Trevor Wang’s review published on Letterboxd:
“If you're going to lead people, you have to have somewhere to go.” -- The Motorcycle Boy
Based on the novel by S. E. Hinton, Rumble Fish is Francis Ford Coppola's stylized vision of adolescence and life of Rusty James, a restless and vibrant street thug is stuck living in a small town and struggles living up to his older brother's legend, while also longing for the old days when gang fights occurred. As Rusty's brother, The Motorcycle Boy, rides home from his trip to California, tension mounts. Rusty follows his brother everywhere and lives in his shadow until police brutality causes a tragic scar.
Rumble Fish presents an emotionally charged storytelling, with an incredible cast with some cool dialogues that are so quotable. Some of the young actors will become stars later on. The story is accompanied by Stewart Copeland's powerful percussive score that highlights the declining reputation and romance. Meanwhile, Stephen H. Burum's cinematography is truly stunning in black and white visuals, time lapse of floating clouds, canted camera angles, contrast of light and shadows in German Expressionist style, deep depth of field of various characters against architecture in the background, and the surreal sequence of Rusty floating is very dreamy.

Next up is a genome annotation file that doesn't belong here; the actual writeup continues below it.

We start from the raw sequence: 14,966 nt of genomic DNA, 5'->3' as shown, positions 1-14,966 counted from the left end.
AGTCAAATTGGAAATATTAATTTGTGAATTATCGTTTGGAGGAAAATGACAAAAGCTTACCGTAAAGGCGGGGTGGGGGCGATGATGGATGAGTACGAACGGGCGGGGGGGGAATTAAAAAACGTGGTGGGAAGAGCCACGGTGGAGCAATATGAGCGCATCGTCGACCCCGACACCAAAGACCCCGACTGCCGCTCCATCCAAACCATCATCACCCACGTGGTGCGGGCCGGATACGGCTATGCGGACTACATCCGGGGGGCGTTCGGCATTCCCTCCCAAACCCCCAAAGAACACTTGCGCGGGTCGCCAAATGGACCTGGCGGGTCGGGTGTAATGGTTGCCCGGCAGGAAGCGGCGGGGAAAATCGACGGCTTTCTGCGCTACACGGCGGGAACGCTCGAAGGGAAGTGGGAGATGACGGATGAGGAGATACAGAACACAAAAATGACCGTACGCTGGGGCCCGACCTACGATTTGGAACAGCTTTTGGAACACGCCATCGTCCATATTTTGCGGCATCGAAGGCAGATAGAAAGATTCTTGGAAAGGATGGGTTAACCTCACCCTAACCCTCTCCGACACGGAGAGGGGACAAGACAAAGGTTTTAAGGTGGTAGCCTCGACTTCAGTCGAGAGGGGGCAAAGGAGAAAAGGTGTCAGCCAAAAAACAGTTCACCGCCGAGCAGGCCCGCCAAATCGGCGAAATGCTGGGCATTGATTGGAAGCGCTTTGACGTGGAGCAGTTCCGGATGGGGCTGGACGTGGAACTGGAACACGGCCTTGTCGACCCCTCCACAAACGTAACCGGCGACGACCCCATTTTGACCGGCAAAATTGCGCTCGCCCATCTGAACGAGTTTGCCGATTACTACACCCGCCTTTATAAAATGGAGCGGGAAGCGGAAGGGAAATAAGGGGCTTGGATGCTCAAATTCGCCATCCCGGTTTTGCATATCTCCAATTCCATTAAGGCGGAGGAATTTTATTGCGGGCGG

In terms of symbolism, fighter fishes represent the tough teens dealing with their estrangement and reconciliation. As the brothers observe the colourful fishes, older brother comments on how they fight their own reflections in front of mirrors.
Rusty James: "The colors are cool."
The Motorcycle Boy: "Makes me kind of sorry I can't see the colors."
Rusty James: "I never thought you were sorry about anything."
Towards the end, when Rusty is furious after the incident and sees himself reflected in colour in front of the police car window, he smashes it with his fist before running away in despair. The delicate use of colour in this film is visually striking!